Deutsche Bank’s Joe LaVorgna is the most optimistic toward today’s jobs report of the 92 economists surveyed by Bloomberg: he predicts 225,000 nonfarm payrolls were created in July,
compared with the consensus estimate of 185,000.
On the back of a strong ISM manufacturing report, LaVorgna upgraded his forecast to 225,000 from 200,000, and knocked his projection for the unemployment rate down to 7.4% (the unemployment rate stood at 7.6% in June).
Even before Thursday’s forecast revision, though, LaVorgna’s prediction was above consensus.
Following Wednesday’s ADP employment release, which reported private payroll growth well above expectations, LaVorgna wrote:
ADP employment rose +200k in July after the prior month was revised up +10k to +198k. Since last October, when Moody’s took over from Macroeconomic Advisors, the average forecast miss from the initially reported private payroll number and the initially reported ADP figure has been just +9k. The standard deviation has been +44k. These are relatively small numbers and such ADP has done a pretty good job predicting monthly employment (at least relative to all other indicators).
Also released on Wednesday were Q2 GDP figures, including benchmark revisions to GDP data going back to 1929.
On the gap between GDP growth and employment growth, LaVorgna wrote:
Over the past three quarters, real GDP growth has averaged just +1.0% while nonfarm payroll gains have averaged 204k per month. This is the best nine month performance since April 2006 when payroll gains averaged 206k per month, and real GDP growth averaged +3.3% from Q4 2011 through Q2 2006.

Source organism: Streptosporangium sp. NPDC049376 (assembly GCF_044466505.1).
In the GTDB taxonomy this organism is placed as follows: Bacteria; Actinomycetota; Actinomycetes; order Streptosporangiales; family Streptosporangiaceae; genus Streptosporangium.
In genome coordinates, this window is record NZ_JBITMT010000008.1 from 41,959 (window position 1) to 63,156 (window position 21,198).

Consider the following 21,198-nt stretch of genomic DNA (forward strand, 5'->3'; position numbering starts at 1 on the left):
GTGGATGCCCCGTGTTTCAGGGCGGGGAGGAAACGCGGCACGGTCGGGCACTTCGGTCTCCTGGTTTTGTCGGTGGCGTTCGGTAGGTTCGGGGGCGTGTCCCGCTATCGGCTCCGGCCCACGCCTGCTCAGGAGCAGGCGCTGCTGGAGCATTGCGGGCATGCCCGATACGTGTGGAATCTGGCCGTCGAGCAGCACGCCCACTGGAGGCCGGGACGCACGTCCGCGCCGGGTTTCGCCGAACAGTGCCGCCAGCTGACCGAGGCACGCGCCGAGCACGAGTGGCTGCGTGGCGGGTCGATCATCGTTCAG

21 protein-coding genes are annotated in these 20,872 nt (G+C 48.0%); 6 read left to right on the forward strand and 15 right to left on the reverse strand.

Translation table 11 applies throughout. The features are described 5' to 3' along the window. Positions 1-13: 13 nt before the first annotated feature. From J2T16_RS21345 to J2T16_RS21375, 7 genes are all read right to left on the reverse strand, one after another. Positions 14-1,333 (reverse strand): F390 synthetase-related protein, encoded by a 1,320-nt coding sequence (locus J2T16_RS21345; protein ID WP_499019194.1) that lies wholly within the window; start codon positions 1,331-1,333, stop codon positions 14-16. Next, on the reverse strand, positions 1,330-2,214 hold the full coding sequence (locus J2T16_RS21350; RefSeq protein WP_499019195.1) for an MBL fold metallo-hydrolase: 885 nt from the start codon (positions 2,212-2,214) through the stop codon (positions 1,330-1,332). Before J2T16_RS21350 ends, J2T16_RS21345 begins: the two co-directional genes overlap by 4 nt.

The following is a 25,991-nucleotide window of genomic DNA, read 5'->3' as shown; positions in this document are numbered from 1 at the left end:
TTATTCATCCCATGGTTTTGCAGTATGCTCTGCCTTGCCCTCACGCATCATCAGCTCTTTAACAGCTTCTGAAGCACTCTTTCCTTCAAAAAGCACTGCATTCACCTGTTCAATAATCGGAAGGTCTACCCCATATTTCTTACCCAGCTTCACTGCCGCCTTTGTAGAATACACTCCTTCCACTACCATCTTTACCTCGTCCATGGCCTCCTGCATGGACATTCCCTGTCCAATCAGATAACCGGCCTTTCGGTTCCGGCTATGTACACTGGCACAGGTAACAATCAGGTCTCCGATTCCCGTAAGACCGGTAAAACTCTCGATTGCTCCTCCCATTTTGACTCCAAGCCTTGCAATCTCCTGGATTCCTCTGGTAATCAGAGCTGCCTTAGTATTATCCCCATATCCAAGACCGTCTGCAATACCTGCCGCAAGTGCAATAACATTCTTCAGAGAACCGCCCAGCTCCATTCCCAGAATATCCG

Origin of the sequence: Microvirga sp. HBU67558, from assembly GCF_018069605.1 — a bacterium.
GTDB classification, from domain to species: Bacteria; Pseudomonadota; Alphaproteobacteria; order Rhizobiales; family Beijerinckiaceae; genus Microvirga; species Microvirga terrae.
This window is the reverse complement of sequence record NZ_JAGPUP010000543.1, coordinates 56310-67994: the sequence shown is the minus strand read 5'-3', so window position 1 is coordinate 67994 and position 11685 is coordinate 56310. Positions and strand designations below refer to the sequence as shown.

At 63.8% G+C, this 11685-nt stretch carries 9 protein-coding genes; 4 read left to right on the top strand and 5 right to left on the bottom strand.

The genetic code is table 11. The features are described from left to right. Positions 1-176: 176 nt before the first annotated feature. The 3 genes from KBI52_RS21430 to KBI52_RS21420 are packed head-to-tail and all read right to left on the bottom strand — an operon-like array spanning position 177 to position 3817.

Hence, the latest discrepancy between GDP and employment is puzzling to us, especially with the performance of tax receipts corroborating the job improvement. Two factors might be at play: One, productivity growth is even weaker than what we had thought. Two, real GDP growth is still understated despite the data having gone through comprehensive benchmark revisions.
“The fact that the unemployment rate has been falling — down 2.4% since its peak — despite aforementioned lackluster GDP growth strongly suggests that full unemployment (i.e., NAIRU) is higher than what many Fed officials — in particular the doves — currently believe,” said LaVorgna.
LaVorgna also highlighted the stability in recent nonfarm payroll readings in a note Thursday. He doesn’t believe it’s bound to last long, but the question is whether payrolls break to the upside, or to the downside.
“Given what we are seeing in housing and other cyclically-sensitive sectors of the economy, such as autos, the ISM and jobless claims, our best estimate is that employment is more likely to accelerate rather than decelerate,” he writes. “We will see if that happens [Friday], as we are projecting an above-consensus gain in jobs.”